Windows users should read each installation step carefully rather than
simply click through. If there is an option for a custom versus standard
installation, custom should always be selected. I can not recall an
instance when I was not given the option to deselect the adware that was
to be installed with the software. It's packaged as a useful ad-one but
all it is, is an additional piece of software that wrecks havoc on your
system (I'm not talking about the ads that pop up within, for example,
Vuse--those can usually be blocked at the firewall level).
On 12/28/2014 10:25 AM, Michael Schumacher wrote:
On 28.12.2014 16:05, Olivier wrote:
2014-12-25 22:30 GMT+01:00 William Thompson <1tr0p0s...@gmail.com>:
Appears things have changed with GIMP since I last downloaded and used the
program? Not sure what your relationship is with Torrent, but as I was
instructed to download the latter in order to open the GIMP executable
file, I did so, only to find extraneous and undesired software loaded along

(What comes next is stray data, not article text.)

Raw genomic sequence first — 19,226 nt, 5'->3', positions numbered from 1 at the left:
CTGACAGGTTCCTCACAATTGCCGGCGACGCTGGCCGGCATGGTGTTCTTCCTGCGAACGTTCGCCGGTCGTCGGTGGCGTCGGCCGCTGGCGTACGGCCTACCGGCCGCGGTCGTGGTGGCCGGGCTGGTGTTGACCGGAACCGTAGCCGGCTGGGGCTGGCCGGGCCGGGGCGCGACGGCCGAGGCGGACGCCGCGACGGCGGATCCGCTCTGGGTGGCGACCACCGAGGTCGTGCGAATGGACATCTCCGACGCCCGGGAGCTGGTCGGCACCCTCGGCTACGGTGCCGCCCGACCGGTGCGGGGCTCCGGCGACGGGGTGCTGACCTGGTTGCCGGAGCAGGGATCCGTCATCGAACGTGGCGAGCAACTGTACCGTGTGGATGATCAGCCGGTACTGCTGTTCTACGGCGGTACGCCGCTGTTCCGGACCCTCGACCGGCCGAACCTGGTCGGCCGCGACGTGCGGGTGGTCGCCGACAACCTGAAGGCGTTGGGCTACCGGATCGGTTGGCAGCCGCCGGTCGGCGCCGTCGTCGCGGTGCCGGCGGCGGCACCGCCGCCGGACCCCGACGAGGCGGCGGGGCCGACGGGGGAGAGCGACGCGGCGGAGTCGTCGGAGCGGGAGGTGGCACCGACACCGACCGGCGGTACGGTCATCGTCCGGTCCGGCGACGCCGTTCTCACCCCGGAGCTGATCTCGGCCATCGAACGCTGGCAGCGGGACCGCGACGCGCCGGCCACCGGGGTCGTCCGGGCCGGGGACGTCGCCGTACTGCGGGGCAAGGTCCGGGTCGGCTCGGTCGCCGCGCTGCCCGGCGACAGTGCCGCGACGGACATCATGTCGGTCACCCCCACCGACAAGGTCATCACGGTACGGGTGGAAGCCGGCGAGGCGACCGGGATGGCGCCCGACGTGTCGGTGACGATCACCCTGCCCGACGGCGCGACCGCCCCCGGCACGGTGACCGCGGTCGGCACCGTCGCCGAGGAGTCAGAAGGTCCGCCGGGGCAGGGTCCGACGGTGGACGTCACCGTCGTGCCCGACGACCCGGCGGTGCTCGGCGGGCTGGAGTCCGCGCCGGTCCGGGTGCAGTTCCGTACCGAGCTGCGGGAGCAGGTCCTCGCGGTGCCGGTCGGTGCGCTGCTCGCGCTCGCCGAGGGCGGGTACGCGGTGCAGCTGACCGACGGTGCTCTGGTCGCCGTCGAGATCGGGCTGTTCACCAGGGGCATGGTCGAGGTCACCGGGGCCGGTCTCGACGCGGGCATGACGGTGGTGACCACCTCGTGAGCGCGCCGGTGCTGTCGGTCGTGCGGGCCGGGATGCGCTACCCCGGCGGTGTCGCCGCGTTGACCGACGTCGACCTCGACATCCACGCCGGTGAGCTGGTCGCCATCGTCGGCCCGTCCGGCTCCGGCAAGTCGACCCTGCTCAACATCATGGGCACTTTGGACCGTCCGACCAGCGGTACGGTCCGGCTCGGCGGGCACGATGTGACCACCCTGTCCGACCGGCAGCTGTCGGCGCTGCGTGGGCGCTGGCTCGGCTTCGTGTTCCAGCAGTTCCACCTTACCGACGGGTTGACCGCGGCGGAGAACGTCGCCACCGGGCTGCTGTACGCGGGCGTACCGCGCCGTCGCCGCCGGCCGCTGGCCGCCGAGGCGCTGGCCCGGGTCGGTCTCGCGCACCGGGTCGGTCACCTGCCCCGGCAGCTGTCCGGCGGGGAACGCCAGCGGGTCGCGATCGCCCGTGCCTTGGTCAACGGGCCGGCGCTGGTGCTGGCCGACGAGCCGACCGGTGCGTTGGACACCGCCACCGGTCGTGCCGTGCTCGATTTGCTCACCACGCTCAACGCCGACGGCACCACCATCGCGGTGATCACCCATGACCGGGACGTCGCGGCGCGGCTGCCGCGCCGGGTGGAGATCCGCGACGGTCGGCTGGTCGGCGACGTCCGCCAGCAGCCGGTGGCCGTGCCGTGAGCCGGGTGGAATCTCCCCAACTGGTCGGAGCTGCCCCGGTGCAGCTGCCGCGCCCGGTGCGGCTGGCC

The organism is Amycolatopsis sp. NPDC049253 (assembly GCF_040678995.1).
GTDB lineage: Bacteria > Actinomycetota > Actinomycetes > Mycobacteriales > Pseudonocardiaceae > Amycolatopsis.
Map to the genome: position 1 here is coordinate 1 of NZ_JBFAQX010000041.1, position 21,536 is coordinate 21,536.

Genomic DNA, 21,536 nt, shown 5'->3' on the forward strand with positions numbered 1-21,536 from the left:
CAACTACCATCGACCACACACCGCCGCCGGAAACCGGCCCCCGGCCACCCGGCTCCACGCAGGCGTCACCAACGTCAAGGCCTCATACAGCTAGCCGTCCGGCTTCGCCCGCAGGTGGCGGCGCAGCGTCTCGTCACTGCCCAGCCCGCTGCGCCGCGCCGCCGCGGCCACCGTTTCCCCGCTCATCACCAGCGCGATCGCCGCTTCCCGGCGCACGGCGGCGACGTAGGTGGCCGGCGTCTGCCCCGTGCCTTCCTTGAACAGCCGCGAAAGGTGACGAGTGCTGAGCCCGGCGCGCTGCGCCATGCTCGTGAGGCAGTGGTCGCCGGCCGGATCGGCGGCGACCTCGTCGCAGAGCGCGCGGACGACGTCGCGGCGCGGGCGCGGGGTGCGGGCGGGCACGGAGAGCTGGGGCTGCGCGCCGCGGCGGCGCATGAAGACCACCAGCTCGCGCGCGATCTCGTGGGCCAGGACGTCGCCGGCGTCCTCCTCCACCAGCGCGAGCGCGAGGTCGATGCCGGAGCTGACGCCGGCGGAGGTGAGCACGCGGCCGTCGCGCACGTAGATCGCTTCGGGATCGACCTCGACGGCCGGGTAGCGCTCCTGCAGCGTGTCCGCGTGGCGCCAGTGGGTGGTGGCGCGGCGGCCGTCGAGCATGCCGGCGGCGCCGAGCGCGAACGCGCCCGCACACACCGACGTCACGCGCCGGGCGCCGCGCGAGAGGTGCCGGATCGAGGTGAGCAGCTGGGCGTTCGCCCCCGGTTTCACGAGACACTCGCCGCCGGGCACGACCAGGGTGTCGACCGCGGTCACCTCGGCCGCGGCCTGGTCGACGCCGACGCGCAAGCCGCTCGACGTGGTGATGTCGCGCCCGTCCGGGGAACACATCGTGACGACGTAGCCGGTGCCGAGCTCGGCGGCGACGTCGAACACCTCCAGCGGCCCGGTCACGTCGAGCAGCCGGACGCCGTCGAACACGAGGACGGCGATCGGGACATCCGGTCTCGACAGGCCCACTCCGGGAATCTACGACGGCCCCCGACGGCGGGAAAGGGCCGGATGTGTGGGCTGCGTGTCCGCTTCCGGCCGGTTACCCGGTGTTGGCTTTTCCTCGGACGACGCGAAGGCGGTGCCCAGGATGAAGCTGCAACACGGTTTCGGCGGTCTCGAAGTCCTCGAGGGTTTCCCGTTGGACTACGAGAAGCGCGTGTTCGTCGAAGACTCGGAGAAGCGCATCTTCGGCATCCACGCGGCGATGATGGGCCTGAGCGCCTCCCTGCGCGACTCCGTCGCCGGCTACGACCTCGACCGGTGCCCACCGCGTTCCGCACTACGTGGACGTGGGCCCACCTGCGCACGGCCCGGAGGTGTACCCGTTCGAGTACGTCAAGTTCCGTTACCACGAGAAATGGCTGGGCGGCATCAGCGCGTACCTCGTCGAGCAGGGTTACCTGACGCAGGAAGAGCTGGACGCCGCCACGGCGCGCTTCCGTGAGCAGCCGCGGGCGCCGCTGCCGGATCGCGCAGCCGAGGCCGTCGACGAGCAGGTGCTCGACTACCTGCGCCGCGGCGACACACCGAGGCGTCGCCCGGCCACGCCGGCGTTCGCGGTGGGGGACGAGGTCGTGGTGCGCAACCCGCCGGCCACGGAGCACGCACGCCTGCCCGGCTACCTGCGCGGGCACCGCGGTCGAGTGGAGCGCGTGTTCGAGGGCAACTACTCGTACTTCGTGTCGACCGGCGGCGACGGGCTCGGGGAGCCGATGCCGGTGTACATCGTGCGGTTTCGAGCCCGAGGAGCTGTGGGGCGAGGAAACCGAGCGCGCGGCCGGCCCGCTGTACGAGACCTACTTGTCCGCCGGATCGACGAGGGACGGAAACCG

Have removed all of Torrent and the other junk that came along with it.
Obviously, won't be using GIMP now or in future.
On the first page of http://www.gimp.org/ you have a large download
button,impossible to miss. Don't blame on GIMP your use of a
malicious download site.
The issue is apparently to be a bit different - according to a short
mail exchange I had with the author of the initial message, he may have
been bitten by adware in a BitTorrent client (maybe even the
'BitTorrent, Inc.' one, see
The user has made a statement along the lines of "What has computing
come to?" and is unwilling to continue the mail exchange, so pursuing
this further is currently futile (i.e. I do not know what exactly he
downloaded and from where).
I have added a short explanatory line to the downloads page's Windows
section (http://testing.gimp.org/downloads/ - note that this adjusts to
the platform you use and shows only matching downloads by default).
The news item on http://www.gimp.org regarding modified installers of
GIMP itself has also been motivated by this mail.
It is a bit disconcerting to see that two (or three, if you count Vuze)
GPL-licensed BitTorrent clients employ adware as well. Probably even
more disconcerting is that I have come across opinions that Windows
users are "to expect" or are "used to" or "deserve" adware in installers
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